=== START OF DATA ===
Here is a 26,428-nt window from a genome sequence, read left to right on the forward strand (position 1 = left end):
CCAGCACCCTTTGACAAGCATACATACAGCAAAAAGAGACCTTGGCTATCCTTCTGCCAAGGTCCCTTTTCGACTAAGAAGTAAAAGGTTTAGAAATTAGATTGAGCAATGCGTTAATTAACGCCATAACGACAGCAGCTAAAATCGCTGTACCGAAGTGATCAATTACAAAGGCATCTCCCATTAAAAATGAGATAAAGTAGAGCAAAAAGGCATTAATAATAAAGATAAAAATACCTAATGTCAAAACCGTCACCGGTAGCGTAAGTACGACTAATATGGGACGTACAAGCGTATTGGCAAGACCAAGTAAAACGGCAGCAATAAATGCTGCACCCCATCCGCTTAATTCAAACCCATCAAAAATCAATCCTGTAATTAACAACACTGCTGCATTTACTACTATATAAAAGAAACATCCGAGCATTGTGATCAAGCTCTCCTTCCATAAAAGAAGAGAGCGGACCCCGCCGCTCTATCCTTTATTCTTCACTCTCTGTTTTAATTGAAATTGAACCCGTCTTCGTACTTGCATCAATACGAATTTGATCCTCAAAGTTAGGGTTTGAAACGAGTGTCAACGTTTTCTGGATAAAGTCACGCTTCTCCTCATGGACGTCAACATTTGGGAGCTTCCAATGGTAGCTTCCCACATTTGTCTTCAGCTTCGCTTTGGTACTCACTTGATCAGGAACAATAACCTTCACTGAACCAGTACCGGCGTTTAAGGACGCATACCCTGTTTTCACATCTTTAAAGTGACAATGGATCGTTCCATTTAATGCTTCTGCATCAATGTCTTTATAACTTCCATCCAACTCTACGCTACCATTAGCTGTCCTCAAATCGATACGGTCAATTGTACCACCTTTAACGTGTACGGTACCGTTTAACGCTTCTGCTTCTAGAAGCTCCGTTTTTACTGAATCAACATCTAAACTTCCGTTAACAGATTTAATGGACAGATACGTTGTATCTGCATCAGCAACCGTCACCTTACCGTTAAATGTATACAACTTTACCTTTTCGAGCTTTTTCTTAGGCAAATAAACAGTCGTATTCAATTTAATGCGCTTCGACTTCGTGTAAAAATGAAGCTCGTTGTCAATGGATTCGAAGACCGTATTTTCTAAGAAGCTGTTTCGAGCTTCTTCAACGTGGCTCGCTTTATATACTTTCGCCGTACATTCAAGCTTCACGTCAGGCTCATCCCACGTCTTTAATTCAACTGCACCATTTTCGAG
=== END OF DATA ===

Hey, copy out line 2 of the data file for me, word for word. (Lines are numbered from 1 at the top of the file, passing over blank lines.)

CCAGCACCCTTTGACAAGCATACATACAGCAAAAAGAGACCTTGGCTATCCTTCTGCCAAGGTCCCTTTTCGACTAAGAAGTAAAAGGTTTAGAAATTAGATTGAGCAATGCGTTAATTAACGCCATAACGACAGCAGCTAAAATCGCTGTACCGAAGTGATCAATTACAAAGGCATCTCCCATTAAAAATGAGATAAAGTAGAGCAAAAAGGCATTAATAATAAAGATAAAAATACCTAATGTCAAAACCGTCACCGGTAGCGTAAGTACGACTAATATGGGACGTACAAGCGTATTGGCAAGACCAAGTAAAACGGCAGCAATAAATGCTGCACCCCATCCGCTTAATTCAAACCCATCAAAAATCAATCCTGTAATTAACAACACTGCTGCATTTACTACTATATAAAAGAAACATCCGAGCATTGTGATCAAGCTCTCCTTCCATAAAAGAAGAGAGCGGACCCCGCCGCTCTATCCTTTATTCTTCACTCTCTGTTTTAATTGAAATTGAACCCGTCTTCGTACTTGCATCAATACGAATTTGATCCTCAAAGTTAGGGTTTGAAACGAGTGTCAACGTTTTCTGGATAAAGTCACGCTTCTCCTCATGGACGTCAACATTTGGGAGCTTCCAATGGTAGCTTCCCACATTTGTCTTCAGCTTCGCTTTGGTACTCACTTGATCAGGAACAATAACCTTCACTGAACCAGTACCGGCGTTTAAGGACGCATACCCTGTTTTCACATCTTTAAAGTGACAATGGATCGTTCCATTTAATGCTTCTGCATCAATGTCTTTATAACTTCCATCCAACTCTACGCTACCATTAGCTGTCCTCAAATCGATACGGTCAATTGTACCACCTTTAACGTGTACGGTACCGTTTAACGCTTCTGCTTCTAGAAGCTCCGTTTTTACTGAATCAACATCTAAACTTCCGTTAACAGATTTAATGGACAGATACGTTGTATCTGCATCAGCAACCGTCACCTTACCGTTAAATGTATACAACTTTACCTTTTCGAGCTTTTTCTTAGGCAAATAAACAGTCGTATTCAATTTAATGCGCTTCGACTTCGTGTAAAAATGAAGCTCGTTGTCAATGGATTCGAAGACCGTATTTTCTAAGAAGCTGTTTCGAGCTTCTTCAACGTGGCTCGCTTTATATACTTTCGCCGTACATTCAAGCTTCACGTCAGGCTCATCCCACGTCTTTAATTCAACTGCACCATTTTCGAG